Thirty years ago, Dave Smith worked with Roland on a way to make synths and musical instruments communicate. They connected a JP-6 and a Prophet600, and MIDI was born.
Since then, it has been (and still is) at the heart of musical hardware, and even though the technology is behind other means of communications (Bluetooth, WiFi), its presence is still expected. What makes its strength is its simplicity: not much hardware is required, the messages are simple enough to be handled by a small microcontroller (or even discrete logic chips, with a bit of courage), and since it’s not in constant change, there is no need for updates or revisions.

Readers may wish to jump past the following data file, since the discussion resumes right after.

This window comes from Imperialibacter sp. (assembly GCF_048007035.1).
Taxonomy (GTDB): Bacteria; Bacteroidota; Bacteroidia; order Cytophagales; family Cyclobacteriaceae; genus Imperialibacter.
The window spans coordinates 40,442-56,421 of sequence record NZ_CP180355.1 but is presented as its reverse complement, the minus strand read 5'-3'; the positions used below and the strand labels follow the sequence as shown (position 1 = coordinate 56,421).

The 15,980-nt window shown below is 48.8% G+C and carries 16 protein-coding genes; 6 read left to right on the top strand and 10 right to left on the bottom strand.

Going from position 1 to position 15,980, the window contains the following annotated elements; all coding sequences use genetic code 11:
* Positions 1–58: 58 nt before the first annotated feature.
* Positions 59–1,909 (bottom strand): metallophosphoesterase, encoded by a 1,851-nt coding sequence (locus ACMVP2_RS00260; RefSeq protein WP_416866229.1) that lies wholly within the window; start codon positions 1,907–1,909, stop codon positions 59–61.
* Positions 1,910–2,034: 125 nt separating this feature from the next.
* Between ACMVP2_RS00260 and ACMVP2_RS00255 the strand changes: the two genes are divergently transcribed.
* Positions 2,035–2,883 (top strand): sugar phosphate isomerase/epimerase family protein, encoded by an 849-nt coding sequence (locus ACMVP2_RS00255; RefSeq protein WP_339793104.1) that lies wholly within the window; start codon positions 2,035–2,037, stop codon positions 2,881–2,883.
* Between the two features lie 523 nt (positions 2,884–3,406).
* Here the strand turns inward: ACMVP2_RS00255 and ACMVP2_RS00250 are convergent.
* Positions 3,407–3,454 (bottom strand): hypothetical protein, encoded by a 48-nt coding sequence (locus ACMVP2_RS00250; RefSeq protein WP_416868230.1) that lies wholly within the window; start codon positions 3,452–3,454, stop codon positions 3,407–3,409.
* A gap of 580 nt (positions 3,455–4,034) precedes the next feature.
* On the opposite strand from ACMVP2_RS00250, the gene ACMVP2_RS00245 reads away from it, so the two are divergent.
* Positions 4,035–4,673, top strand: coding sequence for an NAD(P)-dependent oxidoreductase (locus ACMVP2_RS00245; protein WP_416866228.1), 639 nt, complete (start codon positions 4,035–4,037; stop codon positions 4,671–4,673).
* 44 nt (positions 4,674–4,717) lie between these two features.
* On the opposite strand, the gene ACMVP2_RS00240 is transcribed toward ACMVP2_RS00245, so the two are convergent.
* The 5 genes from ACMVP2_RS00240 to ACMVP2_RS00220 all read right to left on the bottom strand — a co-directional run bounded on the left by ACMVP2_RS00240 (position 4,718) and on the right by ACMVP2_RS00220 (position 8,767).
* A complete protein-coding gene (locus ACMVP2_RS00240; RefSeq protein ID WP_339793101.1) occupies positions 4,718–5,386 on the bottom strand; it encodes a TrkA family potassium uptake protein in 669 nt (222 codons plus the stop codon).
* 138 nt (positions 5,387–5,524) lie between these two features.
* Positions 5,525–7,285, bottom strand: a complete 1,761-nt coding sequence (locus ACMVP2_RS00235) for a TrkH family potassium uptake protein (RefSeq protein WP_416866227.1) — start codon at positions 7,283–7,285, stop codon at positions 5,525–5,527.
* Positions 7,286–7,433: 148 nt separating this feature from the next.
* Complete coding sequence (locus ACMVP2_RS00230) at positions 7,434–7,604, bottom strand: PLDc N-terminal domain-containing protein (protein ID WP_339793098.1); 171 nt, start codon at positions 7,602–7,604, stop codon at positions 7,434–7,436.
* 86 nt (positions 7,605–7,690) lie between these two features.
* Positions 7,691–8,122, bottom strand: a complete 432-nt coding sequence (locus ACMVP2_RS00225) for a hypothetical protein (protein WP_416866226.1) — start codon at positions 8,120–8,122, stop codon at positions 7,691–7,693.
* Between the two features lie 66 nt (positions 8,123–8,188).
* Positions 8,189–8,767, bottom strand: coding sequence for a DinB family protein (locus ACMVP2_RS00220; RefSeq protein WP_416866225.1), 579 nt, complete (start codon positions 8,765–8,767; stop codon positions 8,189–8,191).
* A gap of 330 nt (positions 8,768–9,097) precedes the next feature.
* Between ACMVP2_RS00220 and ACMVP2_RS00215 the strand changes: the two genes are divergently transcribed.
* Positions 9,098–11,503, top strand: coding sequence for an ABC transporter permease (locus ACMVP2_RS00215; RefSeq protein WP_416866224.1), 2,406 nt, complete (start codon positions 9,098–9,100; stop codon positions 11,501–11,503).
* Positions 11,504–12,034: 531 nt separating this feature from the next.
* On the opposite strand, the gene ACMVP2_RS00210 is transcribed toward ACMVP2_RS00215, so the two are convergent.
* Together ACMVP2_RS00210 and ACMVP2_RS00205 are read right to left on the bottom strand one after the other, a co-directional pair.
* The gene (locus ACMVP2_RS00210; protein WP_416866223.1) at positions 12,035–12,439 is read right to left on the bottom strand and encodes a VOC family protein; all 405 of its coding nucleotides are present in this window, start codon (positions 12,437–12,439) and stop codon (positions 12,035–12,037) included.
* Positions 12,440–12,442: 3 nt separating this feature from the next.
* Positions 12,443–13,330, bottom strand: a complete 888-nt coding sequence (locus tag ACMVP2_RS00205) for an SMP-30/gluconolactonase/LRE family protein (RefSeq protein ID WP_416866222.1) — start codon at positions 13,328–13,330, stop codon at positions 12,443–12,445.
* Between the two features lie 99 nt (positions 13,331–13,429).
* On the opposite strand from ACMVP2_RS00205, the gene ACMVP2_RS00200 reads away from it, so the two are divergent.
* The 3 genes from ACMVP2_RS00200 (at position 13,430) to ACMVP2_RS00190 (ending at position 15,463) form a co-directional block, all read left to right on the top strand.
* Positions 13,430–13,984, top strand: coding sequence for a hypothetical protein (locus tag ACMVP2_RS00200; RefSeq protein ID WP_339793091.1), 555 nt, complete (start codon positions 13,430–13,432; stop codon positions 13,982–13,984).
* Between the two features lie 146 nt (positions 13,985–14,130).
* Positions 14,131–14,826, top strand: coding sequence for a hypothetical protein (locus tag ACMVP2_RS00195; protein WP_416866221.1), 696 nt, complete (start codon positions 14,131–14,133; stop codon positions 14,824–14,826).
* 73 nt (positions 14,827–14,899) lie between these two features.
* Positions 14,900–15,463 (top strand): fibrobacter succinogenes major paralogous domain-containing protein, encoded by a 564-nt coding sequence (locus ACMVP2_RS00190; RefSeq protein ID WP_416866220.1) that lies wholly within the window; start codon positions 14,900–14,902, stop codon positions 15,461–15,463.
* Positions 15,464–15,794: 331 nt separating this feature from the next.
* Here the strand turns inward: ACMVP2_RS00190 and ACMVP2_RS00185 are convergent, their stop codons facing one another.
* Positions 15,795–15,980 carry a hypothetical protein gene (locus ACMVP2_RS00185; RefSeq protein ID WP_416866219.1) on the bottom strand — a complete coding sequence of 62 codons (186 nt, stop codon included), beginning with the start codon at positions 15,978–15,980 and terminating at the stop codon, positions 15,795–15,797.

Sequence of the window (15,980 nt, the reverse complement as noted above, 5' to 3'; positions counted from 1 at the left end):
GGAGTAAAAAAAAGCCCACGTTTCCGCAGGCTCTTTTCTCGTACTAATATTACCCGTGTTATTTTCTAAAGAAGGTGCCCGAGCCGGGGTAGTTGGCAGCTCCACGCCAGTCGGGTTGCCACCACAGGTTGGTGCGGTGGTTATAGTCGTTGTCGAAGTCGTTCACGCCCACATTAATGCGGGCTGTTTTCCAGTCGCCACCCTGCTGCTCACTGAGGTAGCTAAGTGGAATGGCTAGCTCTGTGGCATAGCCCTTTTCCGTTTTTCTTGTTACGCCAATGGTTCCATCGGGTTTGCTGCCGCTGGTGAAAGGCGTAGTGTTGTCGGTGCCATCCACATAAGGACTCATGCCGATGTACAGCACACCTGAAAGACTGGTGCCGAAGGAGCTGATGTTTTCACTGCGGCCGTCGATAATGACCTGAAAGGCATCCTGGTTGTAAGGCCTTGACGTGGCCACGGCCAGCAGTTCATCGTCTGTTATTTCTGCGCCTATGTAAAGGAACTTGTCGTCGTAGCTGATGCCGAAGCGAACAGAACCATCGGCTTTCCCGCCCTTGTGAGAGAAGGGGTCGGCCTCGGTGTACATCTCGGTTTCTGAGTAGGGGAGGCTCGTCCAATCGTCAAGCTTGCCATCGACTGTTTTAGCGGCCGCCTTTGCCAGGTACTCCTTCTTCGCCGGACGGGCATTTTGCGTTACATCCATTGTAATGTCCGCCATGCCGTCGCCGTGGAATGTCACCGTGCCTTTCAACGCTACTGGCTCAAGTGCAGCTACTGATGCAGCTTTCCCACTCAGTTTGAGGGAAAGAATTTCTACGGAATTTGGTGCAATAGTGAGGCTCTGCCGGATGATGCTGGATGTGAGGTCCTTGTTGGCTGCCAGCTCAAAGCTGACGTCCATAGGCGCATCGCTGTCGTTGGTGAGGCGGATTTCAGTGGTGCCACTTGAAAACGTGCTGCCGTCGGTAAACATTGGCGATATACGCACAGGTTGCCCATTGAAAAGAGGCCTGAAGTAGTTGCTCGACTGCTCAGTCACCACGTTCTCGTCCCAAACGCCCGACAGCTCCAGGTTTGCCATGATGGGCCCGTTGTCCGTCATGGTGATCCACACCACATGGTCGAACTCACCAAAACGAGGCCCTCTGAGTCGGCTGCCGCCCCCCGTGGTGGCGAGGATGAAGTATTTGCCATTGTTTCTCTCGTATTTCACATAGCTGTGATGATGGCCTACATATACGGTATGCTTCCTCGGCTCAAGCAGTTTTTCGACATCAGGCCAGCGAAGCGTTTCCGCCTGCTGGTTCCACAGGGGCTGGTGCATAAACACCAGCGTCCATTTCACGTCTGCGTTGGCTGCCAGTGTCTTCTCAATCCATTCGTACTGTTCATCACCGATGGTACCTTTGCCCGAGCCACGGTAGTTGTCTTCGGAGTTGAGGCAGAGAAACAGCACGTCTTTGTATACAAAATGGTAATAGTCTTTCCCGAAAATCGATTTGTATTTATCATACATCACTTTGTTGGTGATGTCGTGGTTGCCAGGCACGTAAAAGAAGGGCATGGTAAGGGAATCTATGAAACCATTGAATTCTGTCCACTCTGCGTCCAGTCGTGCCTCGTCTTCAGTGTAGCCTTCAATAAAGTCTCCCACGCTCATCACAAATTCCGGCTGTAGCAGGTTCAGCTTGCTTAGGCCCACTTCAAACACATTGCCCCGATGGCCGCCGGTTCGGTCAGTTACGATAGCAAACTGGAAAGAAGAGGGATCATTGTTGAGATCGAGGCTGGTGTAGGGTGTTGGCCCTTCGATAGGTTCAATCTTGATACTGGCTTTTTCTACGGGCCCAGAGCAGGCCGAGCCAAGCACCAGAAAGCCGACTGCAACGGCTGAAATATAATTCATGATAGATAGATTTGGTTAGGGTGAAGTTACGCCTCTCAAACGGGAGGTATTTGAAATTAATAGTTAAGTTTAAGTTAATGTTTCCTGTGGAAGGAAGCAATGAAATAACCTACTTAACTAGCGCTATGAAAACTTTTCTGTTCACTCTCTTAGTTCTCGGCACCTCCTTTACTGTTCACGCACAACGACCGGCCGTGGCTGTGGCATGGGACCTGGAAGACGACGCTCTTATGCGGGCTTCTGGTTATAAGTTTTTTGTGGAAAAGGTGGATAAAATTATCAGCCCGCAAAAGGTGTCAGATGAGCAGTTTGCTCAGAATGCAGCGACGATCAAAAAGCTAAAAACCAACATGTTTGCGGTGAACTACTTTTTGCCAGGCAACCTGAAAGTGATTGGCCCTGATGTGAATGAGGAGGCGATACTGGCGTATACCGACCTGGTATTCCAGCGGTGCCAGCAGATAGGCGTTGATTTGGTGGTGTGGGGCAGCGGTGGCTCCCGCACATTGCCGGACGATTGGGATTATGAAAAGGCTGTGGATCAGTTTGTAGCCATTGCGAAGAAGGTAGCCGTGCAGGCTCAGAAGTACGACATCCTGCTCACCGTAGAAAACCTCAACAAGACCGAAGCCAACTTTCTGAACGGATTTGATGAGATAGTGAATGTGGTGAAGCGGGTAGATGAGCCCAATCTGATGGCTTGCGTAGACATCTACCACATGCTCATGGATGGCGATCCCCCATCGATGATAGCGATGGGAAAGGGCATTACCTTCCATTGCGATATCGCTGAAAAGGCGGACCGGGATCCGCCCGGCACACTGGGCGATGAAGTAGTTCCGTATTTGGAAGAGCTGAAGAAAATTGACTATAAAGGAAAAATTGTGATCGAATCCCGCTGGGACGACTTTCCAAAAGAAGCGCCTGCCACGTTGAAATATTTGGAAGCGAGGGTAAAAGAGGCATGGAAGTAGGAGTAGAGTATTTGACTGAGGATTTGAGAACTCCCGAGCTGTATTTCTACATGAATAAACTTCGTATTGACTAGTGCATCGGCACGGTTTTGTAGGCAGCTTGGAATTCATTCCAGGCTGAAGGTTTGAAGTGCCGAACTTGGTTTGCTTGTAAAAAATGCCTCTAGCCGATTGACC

The first MIDI device I made was actually not a musical device. It was an accelerometer-base inclination meter, made for a school project, and we figured out it was a convenient way of transmitting data between the board and the computer, since there was already a program on the other side that can understand the data. Then I started controlling MIDI effects, like the Digitech Whammy, from an Arduino, and that’s when I started developing the MIDI library.